A Protecting natural reproduction of salmon and restoring wetlands in Kushiro, Hokkaido:
2020 | Article
Anadromous salmonids are increasingly threatened by overﬁshing, overdependence on hatcheries, and loss of spawning grounds. This paper examines the Kushiro Wetland, a Ramsar site and Japan＇s largest protected wetland, as a potential area for promoting natural reproduction of anadromous salmonids. We argue that initiatives to protect natural reproduction of anadromous salmonids and wetland conservation efforts as mutually beneﬁcial and necessary. Salmon is a keystone species that serves as a foundation for both the natural food web and the global ﬁshery industry, and therefore a crucial factor in shaping the future health of the wetland ecosystem and the security of local people＇ livelihoods. First, this paper explores the beneﬁts of naturally reproducing salmon for both nature and society from the perspective of the wetland ecosystem, drawing from examples of wetland conservation speciﬁc to natural reproduction of salmon. Second, by employing the framework of social-ecological system analysis, this paper provides an overview of the local environmental history of the Kushiro River Basin by examining how social-ecological interactions from the Meiji period to date has shaped the local ecology, with a focus on wetland and salmon. Over the years, the development of logging, dairy farming, and salmon propagation in the basin disconnected the mutually beneﬁcial relationship between wetland and salmon by establishing and moving salmon capture sites to further downstream along the Kushiro River and into the heart of the wetland. Based on this analysis, this paper argues that natural reproduction of salmon in the Kushiro Wetland has the potential to reconnect lost ecological links and beneﬁt the river basin ecology and the local community.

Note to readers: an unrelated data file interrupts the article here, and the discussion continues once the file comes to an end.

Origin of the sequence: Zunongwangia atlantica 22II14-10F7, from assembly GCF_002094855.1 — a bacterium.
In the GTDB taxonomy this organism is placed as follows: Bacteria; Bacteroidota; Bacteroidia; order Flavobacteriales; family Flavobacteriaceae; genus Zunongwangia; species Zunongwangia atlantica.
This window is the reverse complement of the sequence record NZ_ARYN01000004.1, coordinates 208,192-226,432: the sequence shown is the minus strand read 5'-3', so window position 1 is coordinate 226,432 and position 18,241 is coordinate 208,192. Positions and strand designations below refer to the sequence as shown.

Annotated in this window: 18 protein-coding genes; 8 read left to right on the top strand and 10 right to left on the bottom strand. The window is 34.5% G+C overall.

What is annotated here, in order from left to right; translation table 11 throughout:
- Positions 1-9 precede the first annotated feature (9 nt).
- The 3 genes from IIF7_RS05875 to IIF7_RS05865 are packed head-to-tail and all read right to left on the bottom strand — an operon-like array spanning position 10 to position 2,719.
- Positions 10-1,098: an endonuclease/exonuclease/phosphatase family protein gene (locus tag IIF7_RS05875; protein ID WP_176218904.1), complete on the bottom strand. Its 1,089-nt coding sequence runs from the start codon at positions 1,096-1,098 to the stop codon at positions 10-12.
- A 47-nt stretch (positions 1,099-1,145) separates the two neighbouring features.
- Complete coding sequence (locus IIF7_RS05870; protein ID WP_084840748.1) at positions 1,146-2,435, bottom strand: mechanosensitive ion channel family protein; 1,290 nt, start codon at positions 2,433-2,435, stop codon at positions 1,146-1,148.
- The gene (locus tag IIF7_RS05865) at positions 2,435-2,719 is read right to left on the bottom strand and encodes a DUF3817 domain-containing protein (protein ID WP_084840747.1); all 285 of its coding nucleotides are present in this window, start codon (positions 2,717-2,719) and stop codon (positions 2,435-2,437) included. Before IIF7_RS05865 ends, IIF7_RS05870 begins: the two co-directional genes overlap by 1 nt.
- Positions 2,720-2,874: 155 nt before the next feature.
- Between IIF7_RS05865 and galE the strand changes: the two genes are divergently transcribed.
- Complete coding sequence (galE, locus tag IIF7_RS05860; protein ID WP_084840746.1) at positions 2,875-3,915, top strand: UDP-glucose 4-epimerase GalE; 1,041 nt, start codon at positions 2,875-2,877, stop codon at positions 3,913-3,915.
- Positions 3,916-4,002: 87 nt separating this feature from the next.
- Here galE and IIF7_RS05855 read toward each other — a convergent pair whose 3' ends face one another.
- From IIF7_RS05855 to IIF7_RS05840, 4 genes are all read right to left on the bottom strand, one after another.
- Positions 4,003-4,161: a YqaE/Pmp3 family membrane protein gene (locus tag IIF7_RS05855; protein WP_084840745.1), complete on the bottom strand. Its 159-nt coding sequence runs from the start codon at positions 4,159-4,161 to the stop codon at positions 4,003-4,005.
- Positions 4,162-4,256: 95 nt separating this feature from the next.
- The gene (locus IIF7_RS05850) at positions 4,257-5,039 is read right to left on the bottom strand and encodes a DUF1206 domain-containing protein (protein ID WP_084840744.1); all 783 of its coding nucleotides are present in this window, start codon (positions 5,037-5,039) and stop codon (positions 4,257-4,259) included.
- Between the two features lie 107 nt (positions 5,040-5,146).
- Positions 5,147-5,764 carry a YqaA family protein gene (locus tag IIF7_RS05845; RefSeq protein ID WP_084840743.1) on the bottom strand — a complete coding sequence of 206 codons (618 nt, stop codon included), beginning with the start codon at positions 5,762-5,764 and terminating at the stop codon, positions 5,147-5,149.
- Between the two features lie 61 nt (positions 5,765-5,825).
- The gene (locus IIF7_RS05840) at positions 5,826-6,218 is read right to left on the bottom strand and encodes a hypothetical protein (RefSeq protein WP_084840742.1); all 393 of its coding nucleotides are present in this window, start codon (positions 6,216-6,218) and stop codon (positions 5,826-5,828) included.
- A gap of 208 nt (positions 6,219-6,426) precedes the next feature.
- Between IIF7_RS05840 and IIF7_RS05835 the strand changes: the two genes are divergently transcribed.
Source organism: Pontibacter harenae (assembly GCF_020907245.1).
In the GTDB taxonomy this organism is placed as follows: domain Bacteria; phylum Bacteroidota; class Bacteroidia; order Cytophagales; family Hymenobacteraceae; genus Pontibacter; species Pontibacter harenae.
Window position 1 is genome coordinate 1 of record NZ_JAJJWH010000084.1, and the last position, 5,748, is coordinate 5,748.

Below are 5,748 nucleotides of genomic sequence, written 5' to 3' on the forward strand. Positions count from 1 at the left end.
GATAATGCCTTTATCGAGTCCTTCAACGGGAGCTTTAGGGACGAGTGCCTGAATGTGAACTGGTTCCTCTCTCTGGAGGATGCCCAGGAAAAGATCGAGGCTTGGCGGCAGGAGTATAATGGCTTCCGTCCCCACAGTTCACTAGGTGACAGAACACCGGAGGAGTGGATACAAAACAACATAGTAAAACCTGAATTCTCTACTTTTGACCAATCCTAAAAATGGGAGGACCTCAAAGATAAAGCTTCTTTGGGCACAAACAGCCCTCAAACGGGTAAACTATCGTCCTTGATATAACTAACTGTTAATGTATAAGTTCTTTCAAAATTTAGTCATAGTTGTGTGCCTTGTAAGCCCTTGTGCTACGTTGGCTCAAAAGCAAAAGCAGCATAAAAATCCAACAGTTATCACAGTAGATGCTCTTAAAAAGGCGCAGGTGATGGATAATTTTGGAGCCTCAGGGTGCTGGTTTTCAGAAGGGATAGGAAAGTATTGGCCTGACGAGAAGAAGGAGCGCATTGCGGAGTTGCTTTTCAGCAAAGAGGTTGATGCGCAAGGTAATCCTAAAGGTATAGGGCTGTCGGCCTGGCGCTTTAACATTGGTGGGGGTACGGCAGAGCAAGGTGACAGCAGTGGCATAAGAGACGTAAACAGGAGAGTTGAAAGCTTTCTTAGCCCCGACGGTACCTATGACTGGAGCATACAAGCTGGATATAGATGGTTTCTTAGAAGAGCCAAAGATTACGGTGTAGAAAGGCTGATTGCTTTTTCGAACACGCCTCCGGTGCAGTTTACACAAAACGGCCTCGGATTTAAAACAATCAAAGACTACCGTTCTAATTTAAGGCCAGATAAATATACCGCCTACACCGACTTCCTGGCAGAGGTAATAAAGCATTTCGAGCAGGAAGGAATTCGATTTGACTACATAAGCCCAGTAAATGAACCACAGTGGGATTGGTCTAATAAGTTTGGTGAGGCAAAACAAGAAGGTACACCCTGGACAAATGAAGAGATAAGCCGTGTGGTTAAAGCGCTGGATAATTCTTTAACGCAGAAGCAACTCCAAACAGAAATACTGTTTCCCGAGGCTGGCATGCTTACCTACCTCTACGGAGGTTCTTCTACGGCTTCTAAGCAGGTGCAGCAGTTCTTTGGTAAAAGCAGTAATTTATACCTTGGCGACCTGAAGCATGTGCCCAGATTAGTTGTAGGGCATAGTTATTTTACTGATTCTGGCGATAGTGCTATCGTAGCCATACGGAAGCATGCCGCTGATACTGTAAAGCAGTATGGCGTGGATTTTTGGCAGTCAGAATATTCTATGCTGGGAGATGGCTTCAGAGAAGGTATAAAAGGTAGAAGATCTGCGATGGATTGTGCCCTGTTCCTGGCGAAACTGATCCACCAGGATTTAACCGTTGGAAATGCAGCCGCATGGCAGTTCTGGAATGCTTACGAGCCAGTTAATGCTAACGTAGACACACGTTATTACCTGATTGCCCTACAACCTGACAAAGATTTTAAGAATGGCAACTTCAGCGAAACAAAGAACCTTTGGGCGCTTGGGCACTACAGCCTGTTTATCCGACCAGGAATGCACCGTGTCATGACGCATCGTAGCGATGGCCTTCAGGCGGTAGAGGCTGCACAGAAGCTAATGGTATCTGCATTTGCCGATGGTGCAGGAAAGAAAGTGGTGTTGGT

The current fashion design, production, and consumption system, known as ‘fast fashion’, is characterized by the manufacturing of low-quality garments in a short period of time carried out in developing countries. In parallel with the deficits in social responsibility and human rights, the prevailing ‘take-make-dispose’ system in the fashion industry is one of the main causes of environmental pollution that concerns the climate change, scarcity of natural resources and health problems for the living beings. Due to these facts, discussions on Circular Design strategies – for waste reduction, components recycling, and materials reuse – became increasingly relevant throughout the globe. This paper’s aspiration is to outline a perspective towards a Circular Fashion. The concept of the Design for Sustainability requires a holistic view throughout de-signing strategies as well as the establishment of cyclical systems for the production site. Notwithstanding, the efficient integration of social and cultural dimensions are vital for Sustainable Fashion’s triumph.